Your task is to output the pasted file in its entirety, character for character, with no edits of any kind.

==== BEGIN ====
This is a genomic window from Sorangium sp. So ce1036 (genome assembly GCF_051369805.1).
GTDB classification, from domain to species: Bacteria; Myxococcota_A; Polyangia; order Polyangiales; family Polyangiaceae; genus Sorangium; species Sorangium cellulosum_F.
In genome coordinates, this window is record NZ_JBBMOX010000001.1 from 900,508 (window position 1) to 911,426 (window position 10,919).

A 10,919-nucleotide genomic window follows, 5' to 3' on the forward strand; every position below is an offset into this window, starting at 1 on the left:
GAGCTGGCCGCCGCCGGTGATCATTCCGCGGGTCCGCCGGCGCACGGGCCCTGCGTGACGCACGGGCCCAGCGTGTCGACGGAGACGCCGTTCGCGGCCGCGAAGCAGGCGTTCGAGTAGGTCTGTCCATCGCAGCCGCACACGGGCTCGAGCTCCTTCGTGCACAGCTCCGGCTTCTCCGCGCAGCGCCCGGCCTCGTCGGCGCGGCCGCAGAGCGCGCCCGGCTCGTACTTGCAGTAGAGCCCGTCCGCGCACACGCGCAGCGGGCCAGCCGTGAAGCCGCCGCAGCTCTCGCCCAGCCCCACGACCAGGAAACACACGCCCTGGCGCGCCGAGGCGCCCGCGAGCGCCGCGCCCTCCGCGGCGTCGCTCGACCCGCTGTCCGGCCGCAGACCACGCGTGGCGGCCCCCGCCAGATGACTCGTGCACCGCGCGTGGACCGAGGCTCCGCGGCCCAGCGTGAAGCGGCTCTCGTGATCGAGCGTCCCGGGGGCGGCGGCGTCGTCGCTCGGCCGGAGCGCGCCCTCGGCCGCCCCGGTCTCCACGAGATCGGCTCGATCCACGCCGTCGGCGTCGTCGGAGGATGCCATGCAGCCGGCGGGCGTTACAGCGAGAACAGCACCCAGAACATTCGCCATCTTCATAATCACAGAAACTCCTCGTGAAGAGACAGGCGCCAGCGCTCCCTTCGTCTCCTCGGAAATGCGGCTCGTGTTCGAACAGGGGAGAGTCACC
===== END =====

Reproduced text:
This is a genomic window from Sorangium sp. So ce1036 (genome assembly GCF_051369805.1).
GTDB classification, from domain to species: Bacteria; Myxococcota_A; Polyangia; order Polyangiales; family Polyangiaceae; genus Sorangium; species Sorangium cellulosum_F.
In genome coordinates, this window is record NZ_JBBMOX010000001.1 from 900,508 (window position 1) to 911,426 (window position 10,919).

A 10,919-nucleotide genomic window follows, 5' to 3' on the forward strand; every position below is an offset into this window, starting at 1 on the left:
GAGCTGGCCGCCGCCGGTGATCATTCCGCGGGTCCGCCGGCGCACGGGCCCTGCGTGACGCACGGGCCCAGCGTGTCGACGGAGACGCCGTTCGCGGCCGCGAAGCAGGCGTTCGAGTAGGTCTGTCCATCGCAGCCGCACACGGGCTCGAGCTCCTTCGTGCACAGCTCCGGCTTCTCCGCGCAGCGCCCGGCCTCGTCGGCGCGGCCGCAGAGCGCGCCCGGCTCGTACTTGCAGTAGAGCCCGTCCGCGCACACGCGCAGCGGGCCAGCCGTGAAGCCGCCGCAGCTCTCGCCCAGCCCCACGACCAGGAAACACACGCCCTGGCGCGCCGAGGCGCCCGCGAGCGCCGCGCCCTCCGCGGCGTCGCTCGACCCGCTGTCCGGCCGCAGACCACGCGTGGCGGCCCCCGCCAGATGACTCGTGCACCGCGCGTGGACCGAGGCTCCGCGGCCCAGCGTGAAGCGGCTCTCGTGATCGAGCGTCCCGGGGGCGGCGGCGTCGTCGCTCGGCCGGAGCGCGCCCTCGGCCGCCCCGGTCTCCACGAGATCGGCTCGATCCACGCCGTCGGCGTCGTCGGAGGATGCCATGCAGCCGGCGGGCGTTACAGCGAGAACAGCACCCAGAACATTCGCCATCTTCATAATCACAGAAACTCCTCGTGAAGAGACAGGCGCCAGCGCTCCCTTCGTCTCCTCGGAAATGCGGCTCGTGTTCGAACAGGGGAGAGTCACC